How to find per-process I/O statistics on LinuxSun, Aug 23, 2009 in Databases Open Source Operations
Newer Linux kernels have per-process I/O accounting and you can use the iotop tool to find out what’s performing I/O, but in many cases I’m trying to find the source of an I/O problem in an older kernel. I found sort of a hack-ish way to do that today, while trying to figure out why a system was basically unresponsive.
I found a post on Stack Overflow that showed a way you can get per process I/O statistics from the kernel even in older kernels. I adapted this to my needs, and wrote a little script.
Here’s how you use it. First, get it:
Then turn on kernel messages about I/O:
echo 1 > /proc/sys/vm/block_dump
This makes the kernel start writing messages about every I/O operation that takes place. Now all you have to do is get those messages and feed them into my script:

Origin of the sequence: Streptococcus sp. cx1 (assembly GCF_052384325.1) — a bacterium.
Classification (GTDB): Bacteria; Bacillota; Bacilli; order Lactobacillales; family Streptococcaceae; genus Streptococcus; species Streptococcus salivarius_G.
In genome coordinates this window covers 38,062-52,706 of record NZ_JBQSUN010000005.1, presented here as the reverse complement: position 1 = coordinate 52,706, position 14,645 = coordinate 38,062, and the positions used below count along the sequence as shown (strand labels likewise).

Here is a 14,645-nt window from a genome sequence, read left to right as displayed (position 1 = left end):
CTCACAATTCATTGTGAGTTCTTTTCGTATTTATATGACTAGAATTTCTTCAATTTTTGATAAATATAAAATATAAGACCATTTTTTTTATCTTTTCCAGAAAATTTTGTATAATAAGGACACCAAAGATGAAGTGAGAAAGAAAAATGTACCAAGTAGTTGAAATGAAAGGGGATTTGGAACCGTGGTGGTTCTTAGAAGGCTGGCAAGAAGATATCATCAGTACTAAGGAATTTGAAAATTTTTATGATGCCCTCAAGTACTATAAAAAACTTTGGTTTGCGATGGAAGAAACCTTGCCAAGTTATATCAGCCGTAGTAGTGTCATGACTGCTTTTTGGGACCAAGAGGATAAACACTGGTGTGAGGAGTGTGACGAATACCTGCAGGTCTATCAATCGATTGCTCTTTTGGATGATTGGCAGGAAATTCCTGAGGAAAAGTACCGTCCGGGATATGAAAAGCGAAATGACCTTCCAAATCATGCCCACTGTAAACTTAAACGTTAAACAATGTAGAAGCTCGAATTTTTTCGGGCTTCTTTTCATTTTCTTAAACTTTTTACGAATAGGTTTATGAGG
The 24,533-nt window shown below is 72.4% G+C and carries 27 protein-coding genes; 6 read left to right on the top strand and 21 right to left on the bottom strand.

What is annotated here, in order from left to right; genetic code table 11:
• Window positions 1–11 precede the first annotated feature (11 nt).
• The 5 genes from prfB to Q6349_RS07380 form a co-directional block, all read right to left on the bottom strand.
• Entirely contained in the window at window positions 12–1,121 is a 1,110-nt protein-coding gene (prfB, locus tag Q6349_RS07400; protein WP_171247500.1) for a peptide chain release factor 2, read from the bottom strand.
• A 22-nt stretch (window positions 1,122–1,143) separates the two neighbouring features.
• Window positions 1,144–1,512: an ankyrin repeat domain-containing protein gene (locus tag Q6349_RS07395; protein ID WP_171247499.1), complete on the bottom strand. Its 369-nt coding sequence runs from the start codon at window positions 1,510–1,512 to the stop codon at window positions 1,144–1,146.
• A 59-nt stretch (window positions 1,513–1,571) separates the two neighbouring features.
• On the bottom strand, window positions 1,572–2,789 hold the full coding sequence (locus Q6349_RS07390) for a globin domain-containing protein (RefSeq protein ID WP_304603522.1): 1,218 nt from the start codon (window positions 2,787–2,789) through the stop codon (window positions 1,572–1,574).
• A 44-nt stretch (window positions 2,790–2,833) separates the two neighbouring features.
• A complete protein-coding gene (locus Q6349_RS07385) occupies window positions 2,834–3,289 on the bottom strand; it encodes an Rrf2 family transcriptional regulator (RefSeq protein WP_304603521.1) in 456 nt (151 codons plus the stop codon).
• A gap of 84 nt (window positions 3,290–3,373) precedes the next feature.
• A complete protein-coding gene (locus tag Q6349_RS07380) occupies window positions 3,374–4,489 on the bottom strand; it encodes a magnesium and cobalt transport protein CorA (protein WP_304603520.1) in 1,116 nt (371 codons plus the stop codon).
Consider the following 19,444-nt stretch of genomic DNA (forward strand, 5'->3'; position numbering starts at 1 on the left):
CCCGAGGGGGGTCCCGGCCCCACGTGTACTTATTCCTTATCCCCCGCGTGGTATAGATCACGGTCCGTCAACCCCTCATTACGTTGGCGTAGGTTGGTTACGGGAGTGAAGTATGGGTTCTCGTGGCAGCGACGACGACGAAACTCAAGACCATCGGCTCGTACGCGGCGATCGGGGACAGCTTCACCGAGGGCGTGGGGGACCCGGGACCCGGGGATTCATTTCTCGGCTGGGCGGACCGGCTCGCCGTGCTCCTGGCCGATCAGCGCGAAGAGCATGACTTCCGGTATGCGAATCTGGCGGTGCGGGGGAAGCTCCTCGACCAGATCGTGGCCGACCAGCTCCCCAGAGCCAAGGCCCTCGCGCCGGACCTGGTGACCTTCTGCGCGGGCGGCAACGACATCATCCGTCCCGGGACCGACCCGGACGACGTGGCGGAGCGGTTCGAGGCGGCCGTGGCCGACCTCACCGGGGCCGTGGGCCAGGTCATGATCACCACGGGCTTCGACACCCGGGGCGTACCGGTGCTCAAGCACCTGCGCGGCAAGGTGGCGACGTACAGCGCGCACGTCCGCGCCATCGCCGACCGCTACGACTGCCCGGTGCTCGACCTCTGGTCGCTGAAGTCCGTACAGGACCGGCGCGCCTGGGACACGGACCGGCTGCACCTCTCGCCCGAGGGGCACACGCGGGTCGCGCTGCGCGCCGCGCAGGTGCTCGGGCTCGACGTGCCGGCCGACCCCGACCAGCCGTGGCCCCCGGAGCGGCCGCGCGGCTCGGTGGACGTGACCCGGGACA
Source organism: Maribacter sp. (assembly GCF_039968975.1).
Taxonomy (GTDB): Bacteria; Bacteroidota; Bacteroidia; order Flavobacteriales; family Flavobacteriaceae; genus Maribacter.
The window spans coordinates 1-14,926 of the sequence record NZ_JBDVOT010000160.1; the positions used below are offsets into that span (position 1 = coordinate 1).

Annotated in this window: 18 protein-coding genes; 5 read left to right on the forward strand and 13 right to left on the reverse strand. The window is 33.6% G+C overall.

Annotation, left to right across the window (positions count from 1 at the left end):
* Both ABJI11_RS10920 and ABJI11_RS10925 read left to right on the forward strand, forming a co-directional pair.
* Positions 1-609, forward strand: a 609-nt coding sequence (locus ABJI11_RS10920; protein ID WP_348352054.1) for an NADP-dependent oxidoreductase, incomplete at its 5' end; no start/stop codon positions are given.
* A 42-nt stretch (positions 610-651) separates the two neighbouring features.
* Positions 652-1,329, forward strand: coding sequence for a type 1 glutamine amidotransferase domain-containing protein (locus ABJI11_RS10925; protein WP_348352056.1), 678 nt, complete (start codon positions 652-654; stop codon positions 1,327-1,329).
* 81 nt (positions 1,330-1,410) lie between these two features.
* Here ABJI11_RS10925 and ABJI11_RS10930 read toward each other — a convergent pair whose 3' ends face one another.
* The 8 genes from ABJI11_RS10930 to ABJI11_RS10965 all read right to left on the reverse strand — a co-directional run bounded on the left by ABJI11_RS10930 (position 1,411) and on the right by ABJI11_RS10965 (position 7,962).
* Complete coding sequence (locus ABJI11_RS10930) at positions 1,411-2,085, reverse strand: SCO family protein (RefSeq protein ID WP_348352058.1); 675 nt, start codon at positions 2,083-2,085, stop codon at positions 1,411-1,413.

while true; do sleep 1; dmesg -c; done | perl iodump
Wait a little while, then cancel the script. The results should look something like the following:
root@kanga:~# while true; do sleep 1; dmesg -c; done | perl iodump ^C# Caught SIGINT. TASK PID TOTAL READ WRITE DIRTY DEVICES firefox 4450 4538 251 4287 0 sda4, sda3 kjournald 2100 551 0 551 0 sda4 firefox 28452 185 185 0 0 sda4 kjournald 782 59 0 59 0 sda3 pdflush 31 30 0 30 0 sda4, sda3 syslogd 2485 2 0 2 0 sda3 firefox 28414 2 2 0 0 sda4, sda3 firefox 28413 1 1 0 0 sda4 firefox 28410 1 1 0 0 sda4 firefox 28307 1 1 0 0 sda4 firefox 28451 1 1 0 0 sda4
I deliberately generated a bunch of I/O by deleting my Firefox history and cache.
Got any better ideas, warnings, etc? Post them in the comments.
About The Author
Baron is the founder and CEO of VividCortex. He is the author of High Performance MySQL and many open-source tools for performance analysis, monitoring, and system administration. Baron contributes to various database communities such as Oracle, PostgreSQL, Redis and MongoDB.